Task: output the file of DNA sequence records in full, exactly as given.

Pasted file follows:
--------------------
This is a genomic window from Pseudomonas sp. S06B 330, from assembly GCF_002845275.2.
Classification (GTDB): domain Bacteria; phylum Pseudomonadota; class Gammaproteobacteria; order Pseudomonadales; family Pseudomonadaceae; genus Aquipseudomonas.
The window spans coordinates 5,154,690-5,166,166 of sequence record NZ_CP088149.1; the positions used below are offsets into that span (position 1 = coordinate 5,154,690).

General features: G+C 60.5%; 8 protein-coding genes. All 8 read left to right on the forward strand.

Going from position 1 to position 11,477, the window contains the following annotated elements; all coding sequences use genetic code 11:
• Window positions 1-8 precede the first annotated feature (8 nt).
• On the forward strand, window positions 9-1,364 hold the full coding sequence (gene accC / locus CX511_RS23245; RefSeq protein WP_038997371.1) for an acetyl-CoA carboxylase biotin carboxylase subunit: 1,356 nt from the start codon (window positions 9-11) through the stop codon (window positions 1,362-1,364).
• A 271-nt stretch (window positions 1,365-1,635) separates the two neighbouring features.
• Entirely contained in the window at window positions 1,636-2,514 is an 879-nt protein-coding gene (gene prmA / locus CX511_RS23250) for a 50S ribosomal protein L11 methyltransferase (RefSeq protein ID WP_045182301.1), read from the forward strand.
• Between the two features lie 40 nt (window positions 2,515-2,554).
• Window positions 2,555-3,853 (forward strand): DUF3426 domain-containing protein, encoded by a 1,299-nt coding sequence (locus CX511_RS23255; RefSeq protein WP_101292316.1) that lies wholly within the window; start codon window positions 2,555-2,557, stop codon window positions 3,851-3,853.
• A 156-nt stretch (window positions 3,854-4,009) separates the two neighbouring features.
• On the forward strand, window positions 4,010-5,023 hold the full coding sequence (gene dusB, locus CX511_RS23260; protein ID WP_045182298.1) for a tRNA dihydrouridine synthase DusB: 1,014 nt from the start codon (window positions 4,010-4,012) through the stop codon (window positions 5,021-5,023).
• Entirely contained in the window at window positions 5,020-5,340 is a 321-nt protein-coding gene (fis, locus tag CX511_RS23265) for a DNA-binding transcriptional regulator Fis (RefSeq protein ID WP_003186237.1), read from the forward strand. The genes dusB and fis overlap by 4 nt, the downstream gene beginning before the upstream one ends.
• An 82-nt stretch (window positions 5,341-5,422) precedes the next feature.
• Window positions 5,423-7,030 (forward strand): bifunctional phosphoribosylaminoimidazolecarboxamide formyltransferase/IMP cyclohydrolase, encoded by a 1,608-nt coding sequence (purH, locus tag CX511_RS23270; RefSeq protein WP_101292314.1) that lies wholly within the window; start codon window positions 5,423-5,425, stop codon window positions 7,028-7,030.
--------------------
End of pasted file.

This is a genomic window from Pseudomonas sp. S06B 330, from assembly GCF_002845275.2.
Classification (GTDB): domain Bacteria; phylum Pseudomonadota; class Gammaproteobacteria; order Pseudomonadales; family Pseudomonadaceae; genus Aquipseudomonas.
The window spans coordinates 5,154,690-5,166,166 of sequence record NZ_CP088149.1; the positions used below are offsets into that span (position 1 = coordinate 5,154,690).

General features: G+C 60.5%; 8 protein-coding genes. All 8 read left to right on the forward strand.

Going from position 1 to position 11,477, the window contains the following annotated elements; all coding sequences use genetic code 11:
• Window positions 1-8 precede the first annotated feature (8 nt).
• On the forward strand, window positions 9-1,364 hold the full coding sequence (gene accC / locus CX511_RS23245; RefSeq protein WP_038997371.1) for an acetyl-CoA carboxylase biotin carboxylase subunit: 1,356 nt from the start codon (window positions 9-11) through the stop codon (window positions 1,362-1,364).
• A 271-nt stretch (window positions 1,365-1,635) separates the two neighbouring features.
• Entirely contained in the window at window positions 1,636-2,514 is an 879-nt protein-coding gene (gene prmA / locus CX511_RS23250) for a 50S ribosomal protein L11 methyltransferase (RefSeq protein ID WP_045182301.1), read from the forward strand.
• Between the two features lie 40 nt (window positions 2,515-2,554).
• Window positions 2,555-3,853 (forward strand): DUF3426 domain-containing protein, encoded by a 1,299-nt coding sequence (locus CX511_RS23255; RefSeq protein WP_101292316.1) that lies wholly within the window; start codon window positions 2,555-2,557, stop codon window positions 3,851-3,853.
• A 156-nt stretch (window positions 3,854-4,009) separates the two neighbouring features.
• On the forward strand, window positions 4,010-5,023 hold the full coding sequence (gene dusB, locus CX511_RS23260; protein ID WP_045182298.1) for a tRNA dihydrouridine synthase DusB: 1,014 nt from the start codon (window positions 4,010-4,012) through the stop codon (window positions 5,021-5,023).
• Entirely contained in the window at window positions 5,020-5,340 is a 321-nt protein-coding gene (fis, locus tag CX511_RS23265) for a DNA-binding transcriptional regulator Fis (RefSeq protein ID WP_003186237.1), read from the forward strand. The genes dusB and fis overlap by 4 nt, the downstream gene beginning before the upstream one ends.
• An 82-nt stretch (window positions 5,341-5,422) precedes the next feature.
• Window positions 5,423-7,030 (forward strand): bifunctional phosphoribosylaminoimidazolecarboxamide formyltransferase/IMP cyclohydrolase, encoded by a 1,608-nt coding sequence (purH, locus tag CX511_RS23270; RefSeq protein WP_101292314.1) that lies wholly within the window; start codon window positions 5,423-5,425, stop codon window positions 7,028-7,030.